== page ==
So what's behind these mess-making antics? Around this time, babies begin to develop a more sophisticated memory -- a huge leap forward in their ability to learn. Children this age want to experiment with their surroundings and see what the outcomes will be. Through this trial and error, experts say, babies begin to learn basic principles about the objects in their world, becoming intrigued by the concept of cause and effect. They also start to learn that by changing their actions -- for example, dropping a ball from up high instead of down low -- they can make objects behave in different ways.
Your child's capacity to make a mess will only grow as he gets older. His hand-eye coordination steadily increases, enabling him to spot that cup of fruit punch, pick it up, and pour its contents onto your white rug.
In addition to learning about cause and effect, mess-making also makes 2-year-olds feel powerful. "Messes at this age reflect their feelings of control -- 'Look what I can do!'" says Nancy Balaban, a member of the graduate faculty at the Infant and Parent Development and Early Intervention Program at Bank Street Graduate School of Education in New York City. "They'll turn over a big box of blocks, or pull out your pots and pans just to see if they can carry them."
Two-year-olds also enjoy experimenting with their newfound independence. "As children approach their second birthday, they gain a stronger sense of themselves," says Acredolo. "Now they are interested in assessing their abilities. When 2-year-olds throw toys, kick blocks, or drip ketchup on the rug, they are often testing how strong they are, how fast they are, how clever they are, and so on."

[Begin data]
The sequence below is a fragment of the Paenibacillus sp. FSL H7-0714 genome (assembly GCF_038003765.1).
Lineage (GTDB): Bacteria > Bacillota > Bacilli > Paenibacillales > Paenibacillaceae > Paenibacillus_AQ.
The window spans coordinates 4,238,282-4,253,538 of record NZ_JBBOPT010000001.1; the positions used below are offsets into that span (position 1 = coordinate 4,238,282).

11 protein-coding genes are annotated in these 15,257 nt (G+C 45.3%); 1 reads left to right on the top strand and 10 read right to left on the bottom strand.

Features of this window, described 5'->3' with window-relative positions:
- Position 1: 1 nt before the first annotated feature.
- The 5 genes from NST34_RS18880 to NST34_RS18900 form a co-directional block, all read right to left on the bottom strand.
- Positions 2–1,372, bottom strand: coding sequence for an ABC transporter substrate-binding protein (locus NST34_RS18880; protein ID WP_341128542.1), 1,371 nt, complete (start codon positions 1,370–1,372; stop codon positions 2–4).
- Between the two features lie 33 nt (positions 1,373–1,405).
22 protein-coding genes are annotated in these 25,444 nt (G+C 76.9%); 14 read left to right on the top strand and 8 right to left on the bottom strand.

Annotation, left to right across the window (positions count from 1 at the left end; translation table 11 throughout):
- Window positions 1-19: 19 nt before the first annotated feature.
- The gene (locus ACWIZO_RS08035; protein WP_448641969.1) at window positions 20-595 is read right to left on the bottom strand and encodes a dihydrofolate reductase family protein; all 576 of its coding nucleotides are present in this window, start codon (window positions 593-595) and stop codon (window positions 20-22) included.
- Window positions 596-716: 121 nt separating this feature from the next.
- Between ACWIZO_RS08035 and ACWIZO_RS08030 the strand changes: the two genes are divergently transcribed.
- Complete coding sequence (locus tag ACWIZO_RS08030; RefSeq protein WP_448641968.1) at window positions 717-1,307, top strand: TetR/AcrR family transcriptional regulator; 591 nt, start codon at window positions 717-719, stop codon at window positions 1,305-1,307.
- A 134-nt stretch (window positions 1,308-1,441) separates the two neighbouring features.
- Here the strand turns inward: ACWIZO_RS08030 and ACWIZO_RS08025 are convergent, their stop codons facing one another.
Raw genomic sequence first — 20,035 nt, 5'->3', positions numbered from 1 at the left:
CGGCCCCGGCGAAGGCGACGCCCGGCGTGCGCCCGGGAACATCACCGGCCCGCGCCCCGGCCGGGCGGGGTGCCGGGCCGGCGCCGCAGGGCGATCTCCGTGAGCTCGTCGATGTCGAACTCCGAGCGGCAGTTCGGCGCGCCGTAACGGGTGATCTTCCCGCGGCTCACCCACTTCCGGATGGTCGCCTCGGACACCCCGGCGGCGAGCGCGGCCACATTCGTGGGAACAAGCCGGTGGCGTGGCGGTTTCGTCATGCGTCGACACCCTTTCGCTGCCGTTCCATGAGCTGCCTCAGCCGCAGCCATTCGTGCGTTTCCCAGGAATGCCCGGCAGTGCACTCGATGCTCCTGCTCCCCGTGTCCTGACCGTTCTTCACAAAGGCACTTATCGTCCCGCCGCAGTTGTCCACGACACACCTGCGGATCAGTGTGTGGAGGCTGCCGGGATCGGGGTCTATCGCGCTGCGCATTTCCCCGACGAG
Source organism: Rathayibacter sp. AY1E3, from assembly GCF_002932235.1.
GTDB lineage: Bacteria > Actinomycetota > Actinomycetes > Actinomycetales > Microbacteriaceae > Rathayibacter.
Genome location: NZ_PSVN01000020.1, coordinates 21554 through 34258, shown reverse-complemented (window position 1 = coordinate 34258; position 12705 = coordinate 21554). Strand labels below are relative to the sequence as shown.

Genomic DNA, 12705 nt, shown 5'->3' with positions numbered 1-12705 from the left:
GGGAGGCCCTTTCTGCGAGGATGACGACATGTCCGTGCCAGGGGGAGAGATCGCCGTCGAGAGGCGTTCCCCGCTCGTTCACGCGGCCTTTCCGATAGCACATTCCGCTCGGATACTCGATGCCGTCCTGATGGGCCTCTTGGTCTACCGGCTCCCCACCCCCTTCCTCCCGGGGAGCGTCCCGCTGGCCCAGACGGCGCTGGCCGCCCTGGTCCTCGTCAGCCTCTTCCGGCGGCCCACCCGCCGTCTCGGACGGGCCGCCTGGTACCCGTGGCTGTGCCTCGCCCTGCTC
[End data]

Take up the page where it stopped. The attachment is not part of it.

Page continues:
For Shari Malyn of Newton, Massachusetts, this display of physical power became apparent in an unusual way. "When my daughter was 2, I took her to a cafe," she says. "I wasn't paying attention to her until I noticed people looking at us and laughing. Ellie was putting little containers of half-and-half in her mouth and then chomping down to make them explode! She loved watching the liquid squirt on the floor."
As many parents will attest, 2-year-olds also use messes to attract attention. They are becoming more social and like to see reactions to their new achievements. "One evening our son was mad because it was bedtime and he didn't want to go to sleep," says Lori Freeman of Edgemont, New York. "He discovered the jar of Vaseline we kept in his room, and he came downstairs covered in it from head to toe!"
Young at Art
Between the ages of 2 and 3, many children become captivated by crayons, paints, and clay, and their messes begin to incorporate these materials. You may start them out drawing on paper, but before you know it they have moved to the wall or the carpet. Susan Cody of Monroe, New York, recalls seeing her 2-year-old daughter appear with a black marker in hand -- only to go upstairs and find that Karen had marked up all the walls in the house.